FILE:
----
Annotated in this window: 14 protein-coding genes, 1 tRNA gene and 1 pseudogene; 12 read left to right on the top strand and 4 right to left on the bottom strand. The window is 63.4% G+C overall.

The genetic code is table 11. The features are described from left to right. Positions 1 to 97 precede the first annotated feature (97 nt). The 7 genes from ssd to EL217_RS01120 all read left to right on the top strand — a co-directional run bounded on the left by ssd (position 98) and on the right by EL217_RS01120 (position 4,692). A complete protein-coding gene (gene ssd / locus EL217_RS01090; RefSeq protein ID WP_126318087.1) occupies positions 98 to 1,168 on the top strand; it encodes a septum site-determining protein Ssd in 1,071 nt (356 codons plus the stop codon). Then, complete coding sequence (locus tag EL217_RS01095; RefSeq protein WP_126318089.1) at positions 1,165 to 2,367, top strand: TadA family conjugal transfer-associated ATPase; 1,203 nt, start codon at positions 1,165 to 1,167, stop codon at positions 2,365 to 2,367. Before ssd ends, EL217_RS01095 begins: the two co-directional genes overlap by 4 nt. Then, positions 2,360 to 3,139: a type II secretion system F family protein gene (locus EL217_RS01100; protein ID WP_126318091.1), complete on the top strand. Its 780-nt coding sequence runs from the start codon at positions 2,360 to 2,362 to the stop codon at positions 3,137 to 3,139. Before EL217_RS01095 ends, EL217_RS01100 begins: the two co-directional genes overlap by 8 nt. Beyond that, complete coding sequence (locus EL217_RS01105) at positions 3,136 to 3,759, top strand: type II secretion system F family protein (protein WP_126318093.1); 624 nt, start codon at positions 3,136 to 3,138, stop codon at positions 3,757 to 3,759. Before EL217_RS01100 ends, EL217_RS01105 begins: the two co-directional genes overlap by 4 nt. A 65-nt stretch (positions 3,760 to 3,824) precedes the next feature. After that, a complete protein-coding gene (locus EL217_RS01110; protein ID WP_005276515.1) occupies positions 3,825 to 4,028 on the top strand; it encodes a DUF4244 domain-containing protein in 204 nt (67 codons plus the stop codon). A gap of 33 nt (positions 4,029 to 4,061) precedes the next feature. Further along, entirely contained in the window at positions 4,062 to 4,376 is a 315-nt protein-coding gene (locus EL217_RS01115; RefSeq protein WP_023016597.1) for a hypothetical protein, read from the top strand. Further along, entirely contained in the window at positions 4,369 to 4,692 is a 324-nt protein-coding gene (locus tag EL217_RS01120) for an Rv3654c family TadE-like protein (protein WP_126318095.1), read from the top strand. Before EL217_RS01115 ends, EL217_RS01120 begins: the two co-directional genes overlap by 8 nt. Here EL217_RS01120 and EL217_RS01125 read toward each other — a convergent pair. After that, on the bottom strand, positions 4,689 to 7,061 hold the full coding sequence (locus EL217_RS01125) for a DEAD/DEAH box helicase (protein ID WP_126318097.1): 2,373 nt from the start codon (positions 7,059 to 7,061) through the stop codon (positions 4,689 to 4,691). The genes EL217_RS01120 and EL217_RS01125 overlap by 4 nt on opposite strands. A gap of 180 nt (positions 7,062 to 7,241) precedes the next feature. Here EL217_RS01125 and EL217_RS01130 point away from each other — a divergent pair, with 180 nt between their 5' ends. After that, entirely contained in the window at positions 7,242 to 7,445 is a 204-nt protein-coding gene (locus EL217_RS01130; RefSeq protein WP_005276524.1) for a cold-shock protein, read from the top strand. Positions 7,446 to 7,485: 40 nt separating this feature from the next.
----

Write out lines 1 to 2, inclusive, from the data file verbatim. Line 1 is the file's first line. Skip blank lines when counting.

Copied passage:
Annotated in this window: 14 protein-coding genes, 1 tRNA gene and 1 pseudogene; 12 read left to right on the top strand and 4 right to left on the bottom strand. The window is 63.4% G+C overall.

The genetic code is table 11. The features are described from left to right. Positions 1 to 97 precede the first annotated feature (97 nt). The 7 genes from ssd to EL217_RS01120 all read left to right on the top strand — a co-directional run bounded on the left by ssd (position 98) and on the right by EL217_RS01120 (position 4,692). A complete protein-coding gene (gene ssd / locus EL217_RS01090; RefSeq protein ID WP_126318087.1) occupies positions 98 to 1,168 on the top strand; it encodes a septum site-determining protein Ssd in 1,071 nt (356 codons plus the stop codon). Then, complete coding sequence (locus tag EL217_RS01095; RefSeq protein WP_126318089.1) at positions 1,165 to 2,367, top strand: TadA family conjugal transfer-associated ATPase; 1,203 nt, start codon at positions 1,165 to 1,167, stop codon at positions 2,365 to 2,367. Before ssd ends, EL217_RS01095 begins: the two co-directional genes overlap by 4 nt. Then, positions 2,360 to 3,139: a type II secretion system F family protein gene (locus EL217_RS01100; protein ID WP_126318091.1), complete on the top strand. Its 780-nt coding sequence runs from the start codon at positions 2,360 to 2,362 to the stop codon at positions 3,137 to 3,139. Before EL217_RS01095 ends, EL217_RS01100 begins: the two co-directional genes overlap by 8 nt. Beyond that, complete coding sequence (locus EL217_RS01105) at positions 3,136 to 3,759, top strand: type II secretion system F family protein (protein WP_126318093.1); 624 nt, start codon at positions 3,136 to 3,138, stop codon at positions 3,757 to 3,759. Before EL217_RS01100 ends, EL217_RS01105 begins: the two co-directional genes overlap by 4 nt. A 65-nt stretch (positions 3,760 to 3,824) precedes the next feature. After that, a complete protein-coding gene (locus EL217_RS01110; protein ID WP_005276515.1) occupies positions 3,825 to 4,028 on the top strand; it encodes a DUF4244 domain-containing protein in 204 nt (67 codons plus the stop codon). A gap of 33 nt (positions 4,029 to 4,061) precedes the next feature. Further along, entirely contained in the window at positions 4,062 to 4,376 is a 315-nt protein-coding gene (locus EL217_RS01115; RefSeq protein WP_023016597.1) for a hypothetical protein, read from the top strand. Further along, entirely contained in the window at positions 4,369 to 4,692 is a 324-nt protein-coding gene (locus tag EL217_RS01120) for an Rv3654c family TadE-like protein (protein WP_126318095.1), read from the top strand. Before EL217_RS01115 ends, EL217_RS01120 begins: the two co-directional genes overlap by 8 nt. Here EL217_RS01120 and EL217_RS01125 read toward each other — a convergent pair. After that, on the bottom strand, positions 4,689 to 7,061 hold the full coding sequence (locus EL217_RS01125) for a DEAD/DEAH box helicase (protein ID WP_126318097.1): 2,373 nt from the start codon (positions 7,059 to 7,061) through the stop codon (positions 4,689 to 4,691). The genes EL217_RS01120 and EL217_RS01125 overlap by 4 nt on opposite strands. A gap of 180 nt (positions 7,062 to 7,241) precedes the next feature. Here EL217_RS01125 and EL217_RS01130 point away from each other — a divergent pair, with 180 nt between their 5' ends. After that, entirely contained in the window at positions 7,242 to 7,445 is a 204-nt protein-coding gene (locus EL217_RS01130; RefSeq protein WP_005276524.1) for a cold-shock protein, read from the top strand. Positions 7,446 to 7,485: 40 nt separating this feature from the next.